There are far too many amazing things that we saw, experienced, and did for me to waffle on, and on, and on about – so I’ll cut straight to my favourite part of the trip: Turkmenistan.



Turkmenistan is unbelievable. The capital – Ashgabat – is a cross between Las Vegas and Rome, in the middle of a desert, with not a single soul on the streets.

Once night falls, it gets even more surreal. Multi-coloured fountains, shimmering coloured high-rises, and roads that have lights built in to them as the lane dividers.



This kind of thing isn’t contained in the capital however.

Four hours north, slap-bang in the middle of the Karakum Desert, is the Darvaza gas crater – more commonly referred to as “The Door to Hell”.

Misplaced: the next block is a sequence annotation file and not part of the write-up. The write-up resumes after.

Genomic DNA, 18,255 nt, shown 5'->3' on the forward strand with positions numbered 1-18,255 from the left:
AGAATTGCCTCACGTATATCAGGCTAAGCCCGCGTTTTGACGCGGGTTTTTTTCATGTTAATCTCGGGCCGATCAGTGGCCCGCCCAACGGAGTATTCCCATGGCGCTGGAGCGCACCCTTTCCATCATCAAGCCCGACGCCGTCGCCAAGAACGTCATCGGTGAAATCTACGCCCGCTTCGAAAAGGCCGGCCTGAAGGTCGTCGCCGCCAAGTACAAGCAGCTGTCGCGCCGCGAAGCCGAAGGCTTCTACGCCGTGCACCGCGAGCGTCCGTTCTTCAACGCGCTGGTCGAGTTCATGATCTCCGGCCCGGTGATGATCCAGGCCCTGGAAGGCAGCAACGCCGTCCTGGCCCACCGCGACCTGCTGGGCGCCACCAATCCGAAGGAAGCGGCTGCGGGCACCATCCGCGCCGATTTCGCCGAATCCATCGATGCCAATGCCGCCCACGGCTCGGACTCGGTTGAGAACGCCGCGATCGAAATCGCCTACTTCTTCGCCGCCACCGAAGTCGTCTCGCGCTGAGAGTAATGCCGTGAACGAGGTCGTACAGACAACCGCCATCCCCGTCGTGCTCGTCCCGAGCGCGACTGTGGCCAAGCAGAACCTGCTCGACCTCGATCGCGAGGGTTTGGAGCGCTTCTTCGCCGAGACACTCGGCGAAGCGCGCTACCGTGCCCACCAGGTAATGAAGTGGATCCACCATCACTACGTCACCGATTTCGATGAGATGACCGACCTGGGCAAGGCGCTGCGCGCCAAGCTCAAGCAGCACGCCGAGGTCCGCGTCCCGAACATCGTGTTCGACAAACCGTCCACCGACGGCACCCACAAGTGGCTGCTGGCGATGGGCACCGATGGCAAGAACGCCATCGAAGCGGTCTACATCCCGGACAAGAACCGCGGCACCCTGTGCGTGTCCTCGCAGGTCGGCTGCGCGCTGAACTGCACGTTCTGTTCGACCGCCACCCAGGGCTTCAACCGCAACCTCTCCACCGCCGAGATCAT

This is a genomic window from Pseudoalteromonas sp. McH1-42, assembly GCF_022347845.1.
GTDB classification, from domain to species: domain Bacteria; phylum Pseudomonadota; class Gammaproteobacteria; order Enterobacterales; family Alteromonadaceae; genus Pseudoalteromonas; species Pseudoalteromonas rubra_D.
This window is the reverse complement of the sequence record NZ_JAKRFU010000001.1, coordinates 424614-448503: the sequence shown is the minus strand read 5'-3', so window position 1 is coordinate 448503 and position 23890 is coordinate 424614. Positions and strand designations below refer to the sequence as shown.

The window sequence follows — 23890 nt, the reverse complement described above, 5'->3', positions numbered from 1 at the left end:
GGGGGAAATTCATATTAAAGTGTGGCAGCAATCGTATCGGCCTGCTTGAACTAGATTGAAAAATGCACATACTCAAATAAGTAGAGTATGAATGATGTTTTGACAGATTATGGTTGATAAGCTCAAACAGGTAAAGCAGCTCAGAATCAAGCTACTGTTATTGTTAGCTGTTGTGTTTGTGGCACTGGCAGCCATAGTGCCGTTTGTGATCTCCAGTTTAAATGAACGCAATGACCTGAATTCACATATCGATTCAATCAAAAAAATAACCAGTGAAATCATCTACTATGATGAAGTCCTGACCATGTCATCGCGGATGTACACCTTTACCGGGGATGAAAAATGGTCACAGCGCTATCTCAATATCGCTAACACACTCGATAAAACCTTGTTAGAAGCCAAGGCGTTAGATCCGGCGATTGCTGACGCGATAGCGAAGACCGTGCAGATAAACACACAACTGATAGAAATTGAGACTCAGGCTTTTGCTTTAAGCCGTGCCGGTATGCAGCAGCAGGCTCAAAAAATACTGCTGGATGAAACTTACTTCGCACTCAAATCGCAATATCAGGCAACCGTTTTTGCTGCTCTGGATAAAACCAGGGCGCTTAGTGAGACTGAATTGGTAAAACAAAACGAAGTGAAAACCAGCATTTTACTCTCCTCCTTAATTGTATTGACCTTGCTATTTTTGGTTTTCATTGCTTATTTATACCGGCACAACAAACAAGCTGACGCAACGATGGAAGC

Forty years ago, a Soviet gas drill collapsed in to a crater. Worried that the methane gas would seep out into the nearby village of Derweze, the soviet engineers decided to set fire to it in order to burn the gas off and make the area safe. They anticipated the burn-off would take a couple of weeks … it’s still burning today. 

Our mighty Nissan Micra stood up to everything that was thrown at it, with the only damage being a snapped rear-right suspension in Kyrgyzstan that contributed to a snapped anti-roll bar in Kazakhstan.

After wrapping both up with bungee cords and driving 500km across the Kazakh Steppe, we found a lovely gentleman in flip-flops and shorts that welded them back together for the princely sum of £10.



We were also unable to get in to Mongolia due to the customs officials springing a cash-only 8,700,000 Mongolian Tugrik ‘Mongol rally tax’ on us (equivalent to $4,500).